Home Moxy Women Travel Money Health Leisure Features Events

Courage At Work

Courage-Centering at Work
By Sandra Ford Walston, The Courage Expert

Regardless of your position or title at work, ask yourself these questions to determine how you demonstrate courage-centering at work:

  • Do my employees or peers perceive me as courageous?
  • Do I feel a sense of joy in my work?
  • What leadership archetype would employees ascribe to me, such as the “boss, caregiver, mentor, perfectionist, sage,” etc.?
  • Do I strive above all else to leave a daily courage legacy that transcends generations?
  • Do my employees or peers see me as genuine and real?
  • Do I feel exalted by my vision?
  • Does my language encourage or discourage?
  • Do my employees or peers take personal responsibility for the experiences they create?
  • Does my leadership style substitute humility for vanity?
  • How stuck am I in my belief system or “positionality”?
  • Do I belittle “touchy-feely” behaviors versus displaying and celebrating gratitude?
  • On a scale of 1-10 (ten being the highest), how enlightened are my leadership skills?
  • Are my employees or peers innately motivated to achieve the desired results?
  • Do I work in a proactive or reactive company?
  • Do I hire people (or does HR) with instinctual courageous leadership behaviors?
  • Can I imagine a workforce of self-propelled employees centered in courage?
  • Do my employees/peers perceive me as credible?
  • When was the last time I had an “aha” insight about my leadership tendencies?

Breakdowns and disruptions that hinder an organization’s advancement rarely have to do with an unskilled CEO, manager or support staff. The keystone to success as well as spiritual progress at work requires the ability for an organization to design and implement a noble legacy that transcends generations. Why does this happen so infrequently? Organizations hover around being “good” not “great.”

True courage comes from a place deep within each of us, not from synapses firing based on intellectual prowess, education, titles or credentials. Courage is much more than brains or mental capabilities, it is a discipline. Demonstrating courageous leadership at work and living a courageous life come from an energy springing from an individual’s deepest values, motivation, and attitudes: the authentic self.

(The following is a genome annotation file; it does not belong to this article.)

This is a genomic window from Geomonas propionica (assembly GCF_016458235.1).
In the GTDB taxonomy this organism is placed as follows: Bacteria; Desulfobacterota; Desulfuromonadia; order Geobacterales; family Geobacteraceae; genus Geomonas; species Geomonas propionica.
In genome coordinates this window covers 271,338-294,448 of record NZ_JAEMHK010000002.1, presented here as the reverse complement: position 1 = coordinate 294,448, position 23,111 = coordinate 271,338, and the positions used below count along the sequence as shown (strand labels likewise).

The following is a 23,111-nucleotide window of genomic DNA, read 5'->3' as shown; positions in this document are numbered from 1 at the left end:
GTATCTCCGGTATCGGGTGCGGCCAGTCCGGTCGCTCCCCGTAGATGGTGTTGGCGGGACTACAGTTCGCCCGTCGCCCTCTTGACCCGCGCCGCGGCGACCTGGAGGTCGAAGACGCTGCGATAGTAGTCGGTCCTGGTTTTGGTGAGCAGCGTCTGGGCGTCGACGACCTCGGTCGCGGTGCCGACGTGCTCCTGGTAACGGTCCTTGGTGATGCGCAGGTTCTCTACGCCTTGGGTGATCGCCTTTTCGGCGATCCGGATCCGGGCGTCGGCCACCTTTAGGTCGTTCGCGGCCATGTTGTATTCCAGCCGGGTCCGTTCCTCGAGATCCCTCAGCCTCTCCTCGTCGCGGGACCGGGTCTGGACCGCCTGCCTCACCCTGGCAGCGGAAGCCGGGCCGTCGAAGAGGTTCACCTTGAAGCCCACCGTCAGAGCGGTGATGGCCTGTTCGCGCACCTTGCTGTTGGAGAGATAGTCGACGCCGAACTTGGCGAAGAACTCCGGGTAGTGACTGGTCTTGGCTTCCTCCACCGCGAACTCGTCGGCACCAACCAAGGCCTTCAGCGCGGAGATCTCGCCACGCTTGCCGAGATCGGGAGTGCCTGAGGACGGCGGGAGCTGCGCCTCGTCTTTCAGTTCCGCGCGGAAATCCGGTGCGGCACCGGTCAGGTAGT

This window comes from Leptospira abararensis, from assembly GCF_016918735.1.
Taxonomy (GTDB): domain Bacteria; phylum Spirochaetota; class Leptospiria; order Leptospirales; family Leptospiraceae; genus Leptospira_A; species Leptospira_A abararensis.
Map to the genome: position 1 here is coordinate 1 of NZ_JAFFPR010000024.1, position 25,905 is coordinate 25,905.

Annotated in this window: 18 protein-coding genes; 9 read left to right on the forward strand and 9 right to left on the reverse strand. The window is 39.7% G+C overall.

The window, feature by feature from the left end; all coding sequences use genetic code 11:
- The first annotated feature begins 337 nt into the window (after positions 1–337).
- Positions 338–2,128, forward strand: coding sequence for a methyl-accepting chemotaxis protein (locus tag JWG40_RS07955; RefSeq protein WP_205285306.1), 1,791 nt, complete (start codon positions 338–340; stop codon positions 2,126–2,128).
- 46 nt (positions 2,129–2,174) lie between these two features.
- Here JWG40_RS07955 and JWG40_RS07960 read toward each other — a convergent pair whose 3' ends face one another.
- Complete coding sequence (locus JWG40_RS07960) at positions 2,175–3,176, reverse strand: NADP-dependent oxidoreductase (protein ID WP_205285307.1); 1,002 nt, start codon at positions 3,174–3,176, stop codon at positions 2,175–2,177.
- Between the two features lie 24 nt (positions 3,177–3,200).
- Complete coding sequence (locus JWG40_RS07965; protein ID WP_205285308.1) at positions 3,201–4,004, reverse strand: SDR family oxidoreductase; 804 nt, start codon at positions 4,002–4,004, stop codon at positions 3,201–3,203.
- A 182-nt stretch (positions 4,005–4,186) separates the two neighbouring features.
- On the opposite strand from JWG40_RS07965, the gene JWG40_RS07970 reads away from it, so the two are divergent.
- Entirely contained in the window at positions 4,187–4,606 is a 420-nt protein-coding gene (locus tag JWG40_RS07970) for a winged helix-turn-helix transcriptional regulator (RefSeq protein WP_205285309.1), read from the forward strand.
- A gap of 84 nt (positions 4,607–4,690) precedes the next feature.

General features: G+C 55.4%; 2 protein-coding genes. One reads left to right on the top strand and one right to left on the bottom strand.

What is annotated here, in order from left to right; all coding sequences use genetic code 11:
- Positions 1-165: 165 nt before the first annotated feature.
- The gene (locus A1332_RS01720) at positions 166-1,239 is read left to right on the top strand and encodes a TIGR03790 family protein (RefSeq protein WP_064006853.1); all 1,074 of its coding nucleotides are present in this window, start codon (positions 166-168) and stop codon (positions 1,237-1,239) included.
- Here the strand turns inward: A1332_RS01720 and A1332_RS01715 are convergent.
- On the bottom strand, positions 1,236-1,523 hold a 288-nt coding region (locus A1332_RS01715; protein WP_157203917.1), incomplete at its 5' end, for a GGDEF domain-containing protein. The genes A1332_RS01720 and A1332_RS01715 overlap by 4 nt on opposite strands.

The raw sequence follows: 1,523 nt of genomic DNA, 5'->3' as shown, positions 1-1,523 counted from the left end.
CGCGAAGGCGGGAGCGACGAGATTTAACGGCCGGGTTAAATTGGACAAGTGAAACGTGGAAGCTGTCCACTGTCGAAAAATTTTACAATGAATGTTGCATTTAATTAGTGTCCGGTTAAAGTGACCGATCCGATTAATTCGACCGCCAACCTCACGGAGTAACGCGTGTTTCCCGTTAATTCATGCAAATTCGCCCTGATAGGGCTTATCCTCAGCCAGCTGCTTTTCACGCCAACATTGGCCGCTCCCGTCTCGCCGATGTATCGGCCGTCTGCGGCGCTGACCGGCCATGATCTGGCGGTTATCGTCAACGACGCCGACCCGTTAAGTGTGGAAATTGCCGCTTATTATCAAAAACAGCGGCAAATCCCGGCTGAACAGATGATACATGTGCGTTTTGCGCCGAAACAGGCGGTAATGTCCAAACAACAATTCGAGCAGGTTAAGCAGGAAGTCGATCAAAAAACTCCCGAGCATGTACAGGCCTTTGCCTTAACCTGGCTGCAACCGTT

What would motivate you to explore where this ancient virtue fits into your workplace today? Why would you want to exhibit the efficiency that goes along with courage? The answer: you will discover that there is an indisputable direct correlation between your “courage quotient” and your “success quotient.” But first it takes knowing the components of courage and then conscientiously applying them. Mastering your courage is not a mechanical process. The challenge you face is for you to be yourself, but with more know-how—a distinction between a superhuman hero and cultivating authenticity. 

Courage-centering is the ability to call forth your everyday true Self to action—to lead from your heart and spirit. Claiming and displaying your courage at work and demonstrating courage-centering behaviors require you to invite your heart and spirit into your daily work life. It’s an approach and a focus (not a program) that keeps you vital. Courageous-centering in the workplace promotes an ability for you to      

-think on your feet
-tackle issues as the facts happen
-sponsor challenges to the status quo
-endorse “courage change agents”
-let go of condemnation and judgment
-enhance innovation
-remove indifference
-instill courageous will
-replace biased views with dispassionate statements
-escalate team dynamics to “step up” to the next level

Courage-centering improves your understanding of who you are and affirms the power within you. These qualities can be honed by anyone willing to dig deeply into their true selves. Once “groomed,” courage becomes a resource to draw from at work and at home, and you will find that it is easily transferred to others so they can find courage within themselves. Then, courage becomes the sponsor for continuous improvement.


Sandra Ford Walston is The Courage Expert and innovator of StuckThinking™. She’s an organizational effectiveness/learning consultant, speaker, corporate trainer and courage coach specializing in understanding courage behaviors, courageous leadership and individual personality and leadership styles with a focus on tricks and traps of the human condition. The internationally published author of bestseller COURAGE (2001) and winner for the Recording for the Blind and Dyslexic, Sandra facilitates individuals and groups in discovering the power of everyday courage. Her follow-up book, STUCK: 12 Steps Up the Leadership Ladder (2010) is for all working women regardless of age or position who wish to learn how to employ courage actions at work. Her third book, FACE IT! 12 Obstacles that Hold You Back on the Job (2011) is not about how to get a job, but about learning to apply courage techniques to overcome work-related barriers to self-fulfillment.

Sandra is qualified to administer and interpret the Myers-Briggs Type Indicator® and is a certified Enneagram teacher. Sandra has been published in several periodicals such as Chief Learning Officer, Training & Development and Strategic Finance. She provides skill-based programs for public and private businesses, including Caterpillar, Inc., Nolte Engineering, Hensel Phelps, Auburn University, Procter & Gamble, Farmers Insurance, IBM, Wide Open West and Hitachi Consulting. Sandra instructs at the University of Denver Graduate Tax Program. She offers a free courage newsletter and posts a courage blog, and she can be reached at www.sandrawalston.com

©2011 by Sandra Ford Walston, The Courage Expert. For permission to make copies or reprints, please contact the author.



Bookmark and Share